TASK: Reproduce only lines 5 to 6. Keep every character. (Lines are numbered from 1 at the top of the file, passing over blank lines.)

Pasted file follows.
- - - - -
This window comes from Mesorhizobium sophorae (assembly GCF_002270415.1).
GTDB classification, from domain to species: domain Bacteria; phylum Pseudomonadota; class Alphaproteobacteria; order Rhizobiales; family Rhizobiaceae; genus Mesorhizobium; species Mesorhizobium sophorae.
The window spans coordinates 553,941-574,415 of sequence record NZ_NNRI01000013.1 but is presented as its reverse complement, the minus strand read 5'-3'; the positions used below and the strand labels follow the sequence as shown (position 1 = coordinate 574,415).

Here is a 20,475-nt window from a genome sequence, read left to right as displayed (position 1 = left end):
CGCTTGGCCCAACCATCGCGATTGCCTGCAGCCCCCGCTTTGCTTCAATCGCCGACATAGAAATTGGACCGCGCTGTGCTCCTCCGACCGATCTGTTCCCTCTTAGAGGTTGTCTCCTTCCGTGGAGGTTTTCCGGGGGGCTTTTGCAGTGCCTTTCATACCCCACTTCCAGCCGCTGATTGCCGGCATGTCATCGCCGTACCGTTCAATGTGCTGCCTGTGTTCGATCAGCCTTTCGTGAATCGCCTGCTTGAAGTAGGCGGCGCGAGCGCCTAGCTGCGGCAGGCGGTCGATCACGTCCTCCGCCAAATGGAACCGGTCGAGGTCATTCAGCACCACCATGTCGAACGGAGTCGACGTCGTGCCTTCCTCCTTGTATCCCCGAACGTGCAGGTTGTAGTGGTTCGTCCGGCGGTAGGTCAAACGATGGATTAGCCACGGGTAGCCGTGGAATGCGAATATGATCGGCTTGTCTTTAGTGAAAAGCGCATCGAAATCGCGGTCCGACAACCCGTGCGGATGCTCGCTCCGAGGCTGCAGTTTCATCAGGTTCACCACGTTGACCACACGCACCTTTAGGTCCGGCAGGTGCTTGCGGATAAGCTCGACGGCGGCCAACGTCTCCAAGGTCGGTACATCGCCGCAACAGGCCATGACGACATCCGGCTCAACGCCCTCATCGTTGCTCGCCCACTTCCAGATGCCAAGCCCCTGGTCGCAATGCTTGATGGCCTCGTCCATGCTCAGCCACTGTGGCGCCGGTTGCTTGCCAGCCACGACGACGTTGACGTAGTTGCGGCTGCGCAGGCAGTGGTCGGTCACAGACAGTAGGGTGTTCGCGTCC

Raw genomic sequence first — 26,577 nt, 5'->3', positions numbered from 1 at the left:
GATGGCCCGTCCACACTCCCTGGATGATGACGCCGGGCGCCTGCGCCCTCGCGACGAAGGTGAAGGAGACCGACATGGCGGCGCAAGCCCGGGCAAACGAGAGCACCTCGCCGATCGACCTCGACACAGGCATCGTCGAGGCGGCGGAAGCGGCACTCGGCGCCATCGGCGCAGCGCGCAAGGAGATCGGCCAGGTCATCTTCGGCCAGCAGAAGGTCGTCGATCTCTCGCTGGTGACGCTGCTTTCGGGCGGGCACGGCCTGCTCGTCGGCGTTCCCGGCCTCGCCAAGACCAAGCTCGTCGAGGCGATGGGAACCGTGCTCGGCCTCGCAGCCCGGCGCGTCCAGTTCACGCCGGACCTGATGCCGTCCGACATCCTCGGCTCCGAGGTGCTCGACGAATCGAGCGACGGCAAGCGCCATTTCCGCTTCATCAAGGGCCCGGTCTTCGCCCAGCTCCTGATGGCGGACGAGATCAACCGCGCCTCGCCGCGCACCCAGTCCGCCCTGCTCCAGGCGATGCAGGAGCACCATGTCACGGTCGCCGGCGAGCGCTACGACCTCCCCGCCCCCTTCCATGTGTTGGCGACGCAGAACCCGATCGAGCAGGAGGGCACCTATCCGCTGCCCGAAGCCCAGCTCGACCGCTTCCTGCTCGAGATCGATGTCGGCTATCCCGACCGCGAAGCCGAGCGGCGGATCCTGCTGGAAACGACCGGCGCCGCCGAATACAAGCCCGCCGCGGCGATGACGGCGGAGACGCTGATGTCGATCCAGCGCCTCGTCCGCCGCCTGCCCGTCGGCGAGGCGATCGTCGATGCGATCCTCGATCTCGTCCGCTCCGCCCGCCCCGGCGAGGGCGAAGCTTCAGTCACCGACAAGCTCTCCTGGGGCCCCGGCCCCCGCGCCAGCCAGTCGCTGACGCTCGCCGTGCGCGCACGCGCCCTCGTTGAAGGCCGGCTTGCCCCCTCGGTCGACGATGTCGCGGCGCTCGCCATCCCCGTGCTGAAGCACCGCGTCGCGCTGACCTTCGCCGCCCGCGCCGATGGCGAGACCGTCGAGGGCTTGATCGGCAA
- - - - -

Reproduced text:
CGCTTGGCCCAACCATCGCGATTGCCTGCAGCCCCCGCTTTGCTTCAATCGCCGACATAGAAATTGGACCGCGCTGTGCTCCTCCGACCGATCTGTTCCCTCTTAGAGGTTGTCTCCTTCCGTGGAGGTTTTCCGGGGGGCTTTTGCAGTGCCTTTCATACCCCACTTCCAGCCGCTGATTGCCGGCATGTCATCGCCGTACCGTTCAATGTGCTGCCTGTGTTCGATCAGCCTTTCGTGAATCGCCTGCTTGAAGTAGGCGGCGCGAGCGCCTAGCTGCGGCAGGCGGTCGATCACGTCCTCCGCCAAATGGAACCGGTCGAGGTCATTCAGCACCACCATGTCGAACGGAGTCGACGTCGTGCCTTCCTCCTTGTATCCCCGAACGTGCAGGTTGTAGTGGTTCGTCCGGCGGTAGGTCAAACGATGGATTAGCCACGGGTAGCCGTGGAATGCGAATATGATCGGCTTGTCTTTAGTGAAAAGCGCATCGAAATCGCGGTCCGACAACCCGTGCGGATGCTCGCTCCGAGGCTGCAGTTTCATCAGGTTCACCACGTTGACCACACGCACCTTTAGGTCCGGCAGGTGCTTGCGGATAAGCTCGACGGCGGCCAACGTCTCCAAGGTCGGTACATCGCCGCAACAGGCCATGACGACATCCGGCTCAACGCCCTCATCGTTGCTCGCCCACTTCCAGATGCCAAGCCCCTGGTCGCAATGCTTGATGGCCTCGTCCATGCTCAGCCACTGTGGCGCCGGTTGCTTGCCAGCCACGACGACGTTGACGTAGTTGCGGCTGCGCAGGCAGTGGTCGGTCACAGACAGTAGGGTGTTCGCGTCC

Raw genomic sequence first — 26,577 nt, 5'->3', positions numbered from 1 at the left: